Author: cisimpki

Soner Onder to Give Invited Talk

Soner Onder
Soner Onder

Tech Today announced that Soner Onder (CS) is giving an invited talk titled “Program semantics meets architecture: What if we did not have branches?” at a workshop organized in honor of the 80th birthday of Yale Patt of University of Texas, Austin. Patt is a very prominent researcher with decades of accomplishments in Computer Architecture.

The workshop titled “Yale: 80 in 2019, Pushing the Envelope of Computing for the Future” scheduled to take place on July 1-2, 2019 in Barcelona, Spain, is organized by Universitat Politècnica de Catalunya and Barcelona Supercomputing Center, and is being sponsored by Ministerio de Ciencia, Innovación y Universidades (Ministry of Science, Innovation and Universities) of Spain, among others.


Grant Funds Virtual Keyboard Research

What if an everyday surface, like a table, could be transformed into a rich, interactive surface that can remotely operate things like computers, entertainment systems, and home appliances?

That’s what Michigan Tech Institute of Computing and Cybersystems (ICC) researchers Keith Vertanen (CS)  and Scott Kuhl (CS) set out to do with a $44,000 seed grant from Electrical and Computer Engineering alumnus Paul Williams ’61.

Vertanen and Kuhl are members of the ICC’s Center for Human-Centered Computing, which integrates art, people, design, technology and human experience in the research of multiple areas of human-centered computing. They were assisted in this research by PhD candidate Siva Krishna Kakula, and undergraduate Zachary Garavet.

The team’s research goals were threefold:

  • To create machine learning models that can precisely locate a user’s taps on a surface using only an array of inexpensive surface microphones
  • To demonstrate the feasibility and precision of the models by developing a virtual keyboard interface on an ordinary wooden table
  • To conduct user studies to validate the system’s usability and performance.

Read the full story.


ICC Achievement Awards

At the annual awards banquet of the Michigan Tech Institute of Computing and Cybersysytems (ICC), on Friday, April 12, three ICC members received the ICC Achievement Award in recognition of their exceptional contributions to research and learning in the fields of computing.

Soner Önder, director of the ICC Center for Scalable Architectures and Systems and professor of computer science, was recognized for his research in next-generation architectures. Önder is principal investigator of three National Science Foundation (NSF) grants, and he has three NSF grant proposals under review.

Kevin Trewartha, a member of the ICC’s Center for Human-Centered Computing, was recognized for his interdisciplinary and collaborative research at the intersection of technology and human motor movement. Trewartha is an assistant professor with a dual appointment in the departments of Cognitive and Learning Sciences and Kinesiology and Integrative Physiology. He is co-principal investigator, with ICC member Shane Mueller, of a new, three-year, interdisciplinary and collaborative project funded by the National Institutes of Health.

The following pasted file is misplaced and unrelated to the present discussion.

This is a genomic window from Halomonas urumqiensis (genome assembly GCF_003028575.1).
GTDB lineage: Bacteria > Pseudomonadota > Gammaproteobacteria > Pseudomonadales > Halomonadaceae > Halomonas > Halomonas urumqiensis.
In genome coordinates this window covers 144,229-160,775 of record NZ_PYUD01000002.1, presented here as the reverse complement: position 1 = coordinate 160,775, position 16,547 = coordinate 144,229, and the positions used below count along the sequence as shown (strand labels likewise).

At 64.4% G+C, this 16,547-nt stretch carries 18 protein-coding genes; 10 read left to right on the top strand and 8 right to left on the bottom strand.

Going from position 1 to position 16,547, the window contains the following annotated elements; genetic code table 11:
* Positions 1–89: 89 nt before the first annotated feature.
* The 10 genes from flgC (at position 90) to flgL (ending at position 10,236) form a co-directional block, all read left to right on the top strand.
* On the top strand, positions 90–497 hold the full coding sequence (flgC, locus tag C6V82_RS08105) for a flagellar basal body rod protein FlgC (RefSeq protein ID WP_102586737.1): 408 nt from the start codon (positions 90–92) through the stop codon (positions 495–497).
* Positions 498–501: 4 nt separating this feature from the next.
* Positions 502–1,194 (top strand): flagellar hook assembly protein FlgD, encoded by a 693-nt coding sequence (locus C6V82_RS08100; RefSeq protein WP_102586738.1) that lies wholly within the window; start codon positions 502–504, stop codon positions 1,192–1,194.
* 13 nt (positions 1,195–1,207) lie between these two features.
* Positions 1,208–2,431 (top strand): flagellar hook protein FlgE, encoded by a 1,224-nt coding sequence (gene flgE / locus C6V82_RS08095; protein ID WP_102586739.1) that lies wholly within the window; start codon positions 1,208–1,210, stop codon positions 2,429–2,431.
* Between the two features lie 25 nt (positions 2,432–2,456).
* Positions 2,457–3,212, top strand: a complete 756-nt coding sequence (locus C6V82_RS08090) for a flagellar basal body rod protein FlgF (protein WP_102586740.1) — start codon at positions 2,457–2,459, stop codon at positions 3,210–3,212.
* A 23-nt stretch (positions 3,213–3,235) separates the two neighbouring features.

Bo Chen, a member of the ICC’s Center for Cybersecurity and assistant professor of computer science, was recognized for his teaching and research in cybersecurity of mobile devices. Chen is the co-PI of two external grants on cybersecurity from the National Security Agency, and he has submitted numerous cybersecurity proposals to NSF, NSA, Microsoft and Google.

The ICC, founded in 2015, promotes collaborative, cross-disciplinary research and learning experiences in the areas of cyber-physical systems, cybersecurity, data sciences, human-centered computing and scalable architectures and systems. It provides faculty and students the opportunity to work across organizational boundaries to create an environment that mirrors contemporary technological innovation. Five research centers comprise the ICC. Visit the ICC website, contact the ICC at icc-contact@mtu.edu or 7-2518.


CSR Workshop – 2019

Michigan Tech hosted the workshop “Exploring Computer Science Research” Friday – Sunday (April 5-7). The workshop was one of 15 Google has sponsored in the U.S. and was organized by four CS Faculty: Leo Ureel, Linda Ott, Jean Mayo and Laura Brown. The workshop was for women and underrepresented groups to explore research and graduate school opportunities in computer science.

There were 26 attendees from six universities or colleges across Michigan and Wisconsin. Over the course of the weekend each student got to participate in a research experience, investigating a research question with a faculty mentor. Topics included:

  • Machine Vision – Robert Pastel
  • Data Science in Energy Systems – Laura Brown
  • Cybersecurity and Privacy in Storage Systems – Bo Chen
  • Agent-based Simulations in Education – Leo Ureel
  • Human Computer Interactions: Natural Language Processing for Assistive Technologies – Keith Vertanen

After learning about and working on their research topics, the students presented out to the group. In addition to their research experiences, attendees learned about different job opportunities after graduate school, heard how to apply to graduate schools and talked to current graduate students about the graduate school experience and their research.

Guest speakers included Niloofar Gheissari and Anja Gruenheid, two Google employees, Pushpalatha Murthy, Dean of the Graduate School and Robin Hunicke, our keynote speaker from the University of California Santa Cruz and Funomena.